- Community garden space is being expanded due to popular demand.
The design team was challenged to create a new community in a high desert environment where traditional, water-intensive development and manicured landscapes are not sustainable. In order to meet local stormwater regulations, appeal to potential home buyers, and fit the environmental context, public parks and open space needed to be both visually engaging and serve sustainable functions.
Through collaborative, holistic planning an intentional, sculpted parks and open space system was designed to perform multiple functions. On-surface stormwater management is integrated and serves to create habitat, supplement irrigation, and enhance recreation opportunities. The design merges natural systems, social and recreational spaces, and stunning visual amenities.
- Engineers estimate over $70 million in storm water infrastructure savings over the life of the Daybreak project due to the elimination of municipal impact fees and the dramatic reduction in conventional conveyance infrastructure. This estimate includes $30 million in residential impact fees, residential entitlements by owner, and reduced in-ground infrastructure.
- Using on-site nursery acclimation, species and age diversity and tree-by-tree computer-chip monitoring reduces tree mortality by 60% over typical rates, saving an estimated $2 million in replanting costs for the project goal of 100,000 trees planted.
When planned in a collaborative, holistic way, parks and open space systems can perform multiple social, ecological and economic functions. The landscapes at Daybreak capture storm water, nurture habitat, facilitate recreation, provide a stunning visual amenity, increase land values, and promote social interactions.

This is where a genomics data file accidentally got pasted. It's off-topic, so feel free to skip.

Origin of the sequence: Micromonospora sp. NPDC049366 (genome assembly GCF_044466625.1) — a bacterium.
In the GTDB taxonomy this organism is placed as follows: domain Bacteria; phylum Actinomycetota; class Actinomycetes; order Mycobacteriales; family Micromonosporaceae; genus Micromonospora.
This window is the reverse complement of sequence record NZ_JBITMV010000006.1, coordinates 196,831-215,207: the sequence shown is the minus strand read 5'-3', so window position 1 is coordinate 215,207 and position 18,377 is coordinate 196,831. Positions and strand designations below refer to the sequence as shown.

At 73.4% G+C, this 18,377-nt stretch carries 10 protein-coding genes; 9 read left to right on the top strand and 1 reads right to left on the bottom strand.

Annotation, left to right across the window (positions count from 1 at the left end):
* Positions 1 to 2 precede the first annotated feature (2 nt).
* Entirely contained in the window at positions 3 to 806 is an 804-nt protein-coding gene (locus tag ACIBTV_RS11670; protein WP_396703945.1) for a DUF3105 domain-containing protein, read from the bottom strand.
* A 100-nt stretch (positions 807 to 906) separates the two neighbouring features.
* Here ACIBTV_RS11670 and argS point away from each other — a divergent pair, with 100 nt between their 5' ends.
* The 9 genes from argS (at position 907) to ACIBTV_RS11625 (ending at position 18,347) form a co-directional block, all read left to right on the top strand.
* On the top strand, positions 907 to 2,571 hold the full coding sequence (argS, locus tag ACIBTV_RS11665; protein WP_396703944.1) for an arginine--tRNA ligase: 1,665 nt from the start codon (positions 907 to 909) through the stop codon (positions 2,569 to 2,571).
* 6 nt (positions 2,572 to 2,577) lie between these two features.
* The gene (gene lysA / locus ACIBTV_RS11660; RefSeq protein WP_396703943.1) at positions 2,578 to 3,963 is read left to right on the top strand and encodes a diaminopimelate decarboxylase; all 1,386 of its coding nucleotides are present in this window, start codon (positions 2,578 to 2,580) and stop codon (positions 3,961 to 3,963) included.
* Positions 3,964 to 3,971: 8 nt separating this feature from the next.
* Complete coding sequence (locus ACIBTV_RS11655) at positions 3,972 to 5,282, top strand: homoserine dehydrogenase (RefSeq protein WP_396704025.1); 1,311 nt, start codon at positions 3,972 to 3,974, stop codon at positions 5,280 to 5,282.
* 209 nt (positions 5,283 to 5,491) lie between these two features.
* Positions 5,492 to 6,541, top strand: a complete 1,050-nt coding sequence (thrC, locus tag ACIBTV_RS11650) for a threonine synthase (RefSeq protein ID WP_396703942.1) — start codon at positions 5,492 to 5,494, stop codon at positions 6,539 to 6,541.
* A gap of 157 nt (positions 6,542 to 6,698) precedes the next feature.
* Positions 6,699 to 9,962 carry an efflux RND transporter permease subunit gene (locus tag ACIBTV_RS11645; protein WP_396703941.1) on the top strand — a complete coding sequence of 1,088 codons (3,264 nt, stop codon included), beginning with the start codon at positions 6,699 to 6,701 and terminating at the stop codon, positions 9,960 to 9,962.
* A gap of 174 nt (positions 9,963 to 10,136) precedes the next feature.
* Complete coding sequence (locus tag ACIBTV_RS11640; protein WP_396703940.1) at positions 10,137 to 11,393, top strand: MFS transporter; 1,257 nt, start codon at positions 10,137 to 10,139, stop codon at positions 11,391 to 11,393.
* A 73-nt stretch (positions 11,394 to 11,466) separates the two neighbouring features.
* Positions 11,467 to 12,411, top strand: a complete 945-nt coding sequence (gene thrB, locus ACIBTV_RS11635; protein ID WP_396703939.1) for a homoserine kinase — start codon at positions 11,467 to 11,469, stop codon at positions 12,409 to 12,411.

Client/Owner: Kennecott Land Residential Development Company
Community Master Planner: Calthorpe Associates
Landscape Architecture: Design Workshop, Inc.
Lake and Wetlands Consultant: Natural Systems
Civil Engineers: Nolte Associates, Stantec
Irrigation Designer: Russ Jacobsen, LLC
Electrical Engineers: Envision Engineering, Hunt Electric
Wildlife Biologist: Craig Johnson LLC
Contractors: ValleyCrest Nursery, Progressive Plants
Role of the Landscape Architect
Design Workshop completed master plans for the 4,200-acre community’s parks and open space system, produced concept through construction drawings for 65-acre Oquirrh Lake and accompanying open space systems (an additional 100 acres), produced concept through construction documents for the Founder’s Village parks and open space system including on-surface stormwater conveyance and infiltration, and has continuing design and construction projects throughout the community.
Case Study Prepared By
Research Fellow: Bo Yang, PhD, Assistant Professor, Utah State University
Research Assistant: Amanda A. Goodwin, MLA Candidate, Utah State University
Yang, Bo, and Amanda Goodwin. “Daybreak Community.” Landscape Performance Series. Landscape Architecture Foundation, 2011. https://doi.org/10.31353/cs0190